I would like to begin with a confession. Last November, when I started watching the HBO series, “My Brilliant Friend,” I knew nothing about Elena Ferrante. The series seemed nothing more than a story of two girls growing up in Napoli. Then I discovered it was based on a book. Then I discovered it was the first in a series of books called “The Neapolitan Novels.” Then I discovered they were written by Elena Ferrante. Then I discovered Elena Ferrante, sort of, and realized I had stumbled on yet another Italian literary gem.
Elena Ferrante’s first book, “Troubling Love,” which dealt with the complicated relationships between mothers and daughters, was published in 1992. The New York Times said of her writing, "the raging, torrential voice of the author is something rare." Despite such a warm reception, she disappeared – not publishing anything for 10 years. We did not see her again until 2002 when she published “Days of Abandonment” which was followed with “The lost Daughter” in 2006. Then, between 2011 and 2014, she published “The Neapolitan Novels.”
Ferrante’s work is an important contribution to Italian literature, a woman’s voice ringing out above the cacophony of male voices that dominate literature today, especially Italian literature. “The Neapolitan Novels” follow the intertwined lives of two girls from childhood to old age, examining the dynamics of female friendships in a male-dominated culture. It is, however, so much more than a “buddy book,” a work focusing on friendship. It is the story of how two women seek to transcend the centuries-old cultural bonds of gender, family and community in order to fully realize their own selves.
Now one would think that an author that is so well-regarded would bask in the limelight of their fame, from late-night talk show interviews to posing on the red carpet. Yet, this is not the case. The author herself is a mystery.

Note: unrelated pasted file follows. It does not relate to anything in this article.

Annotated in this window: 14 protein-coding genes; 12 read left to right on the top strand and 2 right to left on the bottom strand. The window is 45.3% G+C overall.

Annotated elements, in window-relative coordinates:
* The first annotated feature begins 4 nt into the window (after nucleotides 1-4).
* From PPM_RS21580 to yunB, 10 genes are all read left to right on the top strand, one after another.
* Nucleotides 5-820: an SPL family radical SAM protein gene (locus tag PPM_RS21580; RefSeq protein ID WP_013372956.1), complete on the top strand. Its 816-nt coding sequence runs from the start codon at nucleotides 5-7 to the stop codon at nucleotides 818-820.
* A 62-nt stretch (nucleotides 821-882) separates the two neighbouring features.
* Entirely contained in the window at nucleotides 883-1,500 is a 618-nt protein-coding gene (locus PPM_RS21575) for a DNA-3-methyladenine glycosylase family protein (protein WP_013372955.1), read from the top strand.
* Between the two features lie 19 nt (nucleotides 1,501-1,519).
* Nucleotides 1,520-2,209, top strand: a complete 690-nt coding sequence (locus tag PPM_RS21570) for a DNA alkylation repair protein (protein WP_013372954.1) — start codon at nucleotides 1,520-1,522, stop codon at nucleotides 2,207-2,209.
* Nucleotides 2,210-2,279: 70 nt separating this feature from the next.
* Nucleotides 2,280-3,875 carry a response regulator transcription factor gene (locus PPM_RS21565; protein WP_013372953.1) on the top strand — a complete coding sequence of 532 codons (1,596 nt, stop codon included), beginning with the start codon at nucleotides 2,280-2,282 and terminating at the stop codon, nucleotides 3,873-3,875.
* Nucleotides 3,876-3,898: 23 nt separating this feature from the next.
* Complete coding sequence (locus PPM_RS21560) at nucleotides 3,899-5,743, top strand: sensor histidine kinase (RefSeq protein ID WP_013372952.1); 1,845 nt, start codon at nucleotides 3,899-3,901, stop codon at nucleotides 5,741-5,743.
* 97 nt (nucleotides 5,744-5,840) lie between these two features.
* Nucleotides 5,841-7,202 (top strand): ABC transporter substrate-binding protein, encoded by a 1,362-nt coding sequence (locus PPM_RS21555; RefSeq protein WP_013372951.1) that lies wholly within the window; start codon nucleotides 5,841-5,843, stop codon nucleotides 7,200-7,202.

Ferrante stands apart in this interconnected, social media-driven world. Authors today are told that it is not enough to just write well. We must self-promote. We must tweet. We must post on all the social media outlets and respond to posts, multiple times a day. We must brand ourselves as a product, building a brand’s loyal customer base. Ferrante flouts this convention. She is anonymous, unknown. Even her name is an acronym. The few interviews she has given were in writing, exchanged through her publisher. Although some have claimed to have discovered her identity, it has never been proven. So, when I say that I sort of discovered her, I only discovered her negative space, the outline of the unknown, which is basically all that anyone knows of her.
Ferrante’s anonymity demonstrates an important understanding of literature. As she has said; “once I knew that the completed book would make its way in the world without me, once I knew that nothing of the concrete, physical me would ever appear beside the volume – as if the book were a little dog and I was its master – it made me see something new about writing. I felt as though I had released the word from myself.” There is a distinction between the novel and the novelist, the created and the creator. Too often, based on a particular book, we assume a false familiarity of an author, that we have some insight into who they are. Worse yet, we interpret a particular work in light of who we assume an author to be. When the author is unknown, we must interpret and judge the work on its own strengths and weaknesses. This is the case with Ferrante, we cannot be distracted by an unknown author.
When speaking on Italian and Italian American culture, I make the point that our culture is not a static thing. Our culture is not about simply what is past, but it is also about the future. Just as there was Dante, Petrarch and Boccaccio in the past, there is today Umberto Ecco, Italo Calvino, and Elena Ferrante.